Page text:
As you have probably guessed, I was put on this train of thought by a bad beat at the hands of a bad player. The most ironic thing about it was the fact that about 15 minutes before it happened, I was discussing the very topic of luck with another player. We were lamenting our lack of luck. He was bemoaning how he is always drawn out on by other people and it rarely works the other way, in his favor. He said he only gets luck, sucks out, on the other person about one in ten times. Then he commented on me and said, “You have only slightly better luck than me.” I agreed since when I’m behind in a hand, I only get lucky about once every seven or eight times. That might also be an “optimistic” estimation by me.

Here’s a perfect example of what I’m talking about. I got pocket kings so I raised it to 1200 chips, six times the blinds. Most people I play against these days know my style so they know this raise means I have a good hand and they either fold or decide that they want to take the chance to crack my hand. Bad players though don’t take a raise as a hint that they should fold their hands. They simply think it means they hand to pay more to play a hand they should have thrown away even without a raise in front of them. They think they are supposed to play every hand until they win the tournament. Or they run out of chips. It always seems to surprise them when this happens- “I can’t play anymore? Just because my chips are gone? Can you give me some more chips?”

So the flop in this hand was 8, 4, 3 rainbow, a very safe flop for me considering that I always expect to see an ace on the flop when I get pocket kings. So I put another big bet out there- 1600 chips. She, the bad player, called and the next card was also harmless so I throw in the rest of my chips- 2500. She calls that as well and I get ecstatic because I figure I have just doubled up. I turn over my kings and she shows her 7-8. Yes, she played a 7 and an 8, unsuited to boot, before the flop for a big raise and continued to call me even though she had nothing more than a pair of 8s. A pair of eights with a crappy kicker. It probably never occurred to her that someone might have a bigger pair than what was showing on the board. She was just looking at her top pair and thought she would be the winner.

It will feel really good to take away this donkey’s chips. She only has five outs on the river- a 10% chance of winning. Then of course, the bottom drops out of my euphoria. The final river card is a 7 and she makes two pair, which beats me. She emphasizes this by saying “I have two pair.” If she had said “Wow, I got lucky” I would felt a bit better about it. Even something as simple as “Too bad” or “That’s poker.” No, what she did was state the obvious statistical fluke that we all observed in dumbfounded amazement and then she turned to her friend and said “I won!” To which her friend responded “Yeah, you are doing well.” Neither of them seemed to recognize her luck at the low probability of her winning. What else could I have done? She shouldn’t have played those cards in the first place so what’s to say she wouldn’t have called me if I went all-in pre-flop and then still beat me? How could she have gotten one of only five cards that could have helped her while any of the other 52 cards would have made me the winner? I watched her next hand where she raised to 1500 before the flop. She won the hand, with an 8-4. I couldn’t watch anymore after that. I paid for my food and left.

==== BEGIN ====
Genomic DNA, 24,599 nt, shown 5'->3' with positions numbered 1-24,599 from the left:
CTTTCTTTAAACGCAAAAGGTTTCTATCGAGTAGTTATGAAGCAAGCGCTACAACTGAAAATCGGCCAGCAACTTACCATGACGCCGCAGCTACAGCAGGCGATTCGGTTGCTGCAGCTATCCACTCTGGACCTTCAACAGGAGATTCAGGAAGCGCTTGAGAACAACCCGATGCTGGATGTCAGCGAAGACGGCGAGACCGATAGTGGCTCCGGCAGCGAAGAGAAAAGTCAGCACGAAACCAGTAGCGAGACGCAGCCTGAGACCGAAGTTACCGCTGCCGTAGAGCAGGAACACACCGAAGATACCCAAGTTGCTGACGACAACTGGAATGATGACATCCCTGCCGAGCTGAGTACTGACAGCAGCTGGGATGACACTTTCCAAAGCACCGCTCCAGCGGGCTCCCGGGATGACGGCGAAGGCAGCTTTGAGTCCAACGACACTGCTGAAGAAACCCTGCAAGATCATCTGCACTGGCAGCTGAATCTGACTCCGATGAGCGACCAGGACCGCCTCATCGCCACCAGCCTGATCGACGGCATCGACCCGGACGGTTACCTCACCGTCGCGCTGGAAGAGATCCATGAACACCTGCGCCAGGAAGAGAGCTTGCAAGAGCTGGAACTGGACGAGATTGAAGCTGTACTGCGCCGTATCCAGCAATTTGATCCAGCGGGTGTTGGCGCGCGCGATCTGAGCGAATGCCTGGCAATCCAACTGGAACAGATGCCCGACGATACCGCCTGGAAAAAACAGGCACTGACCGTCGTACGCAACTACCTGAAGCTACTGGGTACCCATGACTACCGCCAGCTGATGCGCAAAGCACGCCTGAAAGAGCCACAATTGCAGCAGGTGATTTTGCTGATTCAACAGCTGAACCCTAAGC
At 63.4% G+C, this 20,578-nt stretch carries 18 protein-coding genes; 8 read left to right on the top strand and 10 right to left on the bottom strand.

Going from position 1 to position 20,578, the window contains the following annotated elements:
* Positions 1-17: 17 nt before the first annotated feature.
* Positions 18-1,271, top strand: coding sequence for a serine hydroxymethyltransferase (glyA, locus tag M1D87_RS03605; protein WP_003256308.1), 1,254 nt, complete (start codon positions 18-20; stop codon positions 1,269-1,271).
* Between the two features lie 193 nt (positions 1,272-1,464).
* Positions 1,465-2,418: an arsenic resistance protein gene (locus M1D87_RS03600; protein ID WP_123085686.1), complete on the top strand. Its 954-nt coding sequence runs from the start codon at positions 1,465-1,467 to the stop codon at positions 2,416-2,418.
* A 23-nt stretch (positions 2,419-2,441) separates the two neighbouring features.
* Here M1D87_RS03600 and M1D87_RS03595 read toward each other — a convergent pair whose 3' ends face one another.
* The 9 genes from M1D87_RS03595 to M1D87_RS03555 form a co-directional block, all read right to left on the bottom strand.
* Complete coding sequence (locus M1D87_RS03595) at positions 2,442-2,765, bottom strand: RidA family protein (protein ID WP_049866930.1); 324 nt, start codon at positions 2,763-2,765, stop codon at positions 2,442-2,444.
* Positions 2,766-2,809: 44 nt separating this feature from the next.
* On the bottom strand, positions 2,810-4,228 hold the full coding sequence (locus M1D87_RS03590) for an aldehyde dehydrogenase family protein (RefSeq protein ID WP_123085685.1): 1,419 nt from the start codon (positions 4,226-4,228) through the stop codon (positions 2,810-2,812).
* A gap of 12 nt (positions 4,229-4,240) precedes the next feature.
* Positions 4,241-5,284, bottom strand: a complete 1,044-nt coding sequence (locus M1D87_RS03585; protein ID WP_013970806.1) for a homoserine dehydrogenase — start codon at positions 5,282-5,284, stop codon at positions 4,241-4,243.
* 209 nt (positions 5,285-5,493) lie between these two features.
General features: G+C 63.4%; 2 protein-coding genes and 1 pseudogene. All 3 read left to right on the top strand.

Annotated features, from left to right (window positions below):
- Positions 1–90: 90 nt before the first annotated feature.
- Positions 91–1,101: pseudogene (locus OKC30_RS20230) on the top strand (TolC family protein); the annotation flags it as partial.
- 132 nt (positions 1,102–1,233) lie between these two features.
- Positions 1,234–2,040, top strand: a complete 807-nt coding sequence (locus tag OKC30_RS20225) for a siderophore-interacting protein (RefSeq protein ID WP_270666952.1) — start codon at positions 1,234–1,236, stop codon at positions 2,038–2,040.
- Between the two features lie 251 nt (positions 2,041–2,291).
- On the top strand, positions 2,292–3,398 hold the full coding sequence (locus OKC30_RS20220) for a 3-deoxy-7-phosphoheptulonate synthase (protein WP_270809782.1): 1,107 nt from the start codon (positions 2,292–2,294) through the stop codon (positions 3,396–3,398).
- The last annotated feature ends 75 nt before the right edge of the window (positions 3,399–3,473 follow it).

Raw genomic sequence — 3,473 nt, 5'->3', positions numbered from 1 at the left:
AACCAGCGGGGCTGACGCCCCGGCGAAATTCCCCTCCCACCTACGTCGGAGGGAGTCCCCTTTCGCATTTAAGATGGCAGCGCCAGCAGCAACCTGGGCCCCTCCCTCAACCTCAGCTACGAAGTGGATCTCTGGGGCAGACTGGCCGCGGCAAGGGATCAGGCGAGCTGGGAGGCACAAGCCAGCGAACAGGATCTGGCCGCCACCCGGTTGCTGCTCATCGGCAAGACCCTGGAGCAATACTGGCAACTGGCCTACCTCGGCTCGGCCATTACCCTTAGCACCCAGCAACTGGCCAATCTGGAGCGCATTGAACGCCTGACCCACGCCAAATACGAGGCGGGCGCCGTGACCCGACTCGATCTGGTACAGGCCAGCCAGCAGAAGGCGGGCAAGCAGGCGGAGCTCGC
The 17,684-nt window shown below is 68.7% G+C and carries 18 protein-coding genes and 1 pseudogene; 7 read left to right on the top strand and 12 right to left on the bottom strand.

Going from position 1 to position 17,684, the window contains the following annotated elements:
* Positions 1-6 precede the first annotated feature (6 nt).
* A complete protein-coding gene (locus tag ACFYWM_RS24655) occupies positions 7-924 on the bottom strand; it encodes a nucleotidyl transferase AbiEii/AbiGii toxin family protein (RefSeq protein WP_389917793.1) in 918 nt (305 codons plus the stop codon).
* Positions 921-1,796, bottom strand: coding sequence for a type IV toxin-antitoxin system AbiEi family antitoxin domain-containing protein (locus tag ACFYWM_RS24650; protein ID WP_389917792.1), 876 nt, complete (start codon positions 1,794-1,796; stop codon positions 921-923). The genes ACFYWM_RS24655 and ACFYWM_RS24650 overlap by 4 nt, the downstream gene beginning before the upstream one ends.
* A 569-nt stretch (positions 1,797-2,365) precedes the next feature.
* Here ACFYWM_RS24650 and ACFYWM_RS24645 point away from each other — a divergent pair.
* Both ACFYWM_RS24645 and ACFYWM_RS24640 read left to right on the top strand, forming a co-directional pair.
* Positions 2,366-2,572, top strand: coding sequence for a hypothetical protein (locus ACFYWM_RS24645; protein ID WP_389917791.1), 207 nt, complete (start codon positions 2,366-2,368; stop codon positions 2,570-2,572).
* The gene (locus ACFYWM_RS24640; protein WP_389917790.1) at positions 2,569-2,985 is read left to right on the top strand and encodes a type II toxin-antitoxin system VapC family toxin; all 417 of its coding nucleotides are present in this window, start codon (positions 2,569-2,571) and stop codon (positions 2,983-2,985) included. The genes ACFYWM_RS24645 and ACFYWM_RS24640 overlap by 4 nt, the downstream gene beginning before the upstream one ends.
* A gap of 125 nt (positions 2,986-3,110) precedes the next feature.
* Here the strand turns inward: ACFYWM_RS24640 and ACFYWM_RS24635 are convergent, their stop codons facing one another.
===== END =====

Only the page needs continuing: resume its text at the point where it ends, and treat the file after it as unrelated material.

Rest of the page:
Being gone from the premises didn’t make me stop thinking about what happened though. I kept going over it in my head, trying to figure out what I could have done differently and it all came back to the question of luck. Percentage wise, I should have won but I didn’t. Why not? I know I did poorly in math at school but I did absorb enough to know that when I have the higher percent chance of winning, I should win more often than the other person. It doesn’t happen that way though. If I haven’t locked up the hand on the flop I don’t seem to win. If the turn improves my hand, it seems to improve my opponents’ hands even more. My set of queens will give someone else a straight draw. My two pair gives someone else a flush draw and once someone has a draw against me, they never seem to back away. It really gets to me, like they are deliberately trying to crush me in particular.

My anguish can reach Shakespearean levels. I mean that literally too, in that I tend to think of the first part of Shakespeare’s 24th sonnet:

When, in disgrace with fortune and men's eyes,
I all alone beweep my outcast state
And trouble deaf heaven with my bootless cries
And look upon myself and curse my fate,
Wishing me like to one more rich in hope,
Featured like him, like him with friends possess'd,
Desiring this man's art and that man's scope,
With what I most enjoy contented least;

I always wonder why other people are better off than me. Is it through my own doing that I’m failing or are they just luckier than me, better than me? What will it take for me to succeed? Do I even have a chance or should I just give up now? Much as I hate to lose money playing poker, I feel worse about the battering my psyche takes. At some point I start thinking it is me. I’m hapless, hopeless and unworthy. In the second half of the sonnet, the narrator finds his redemption: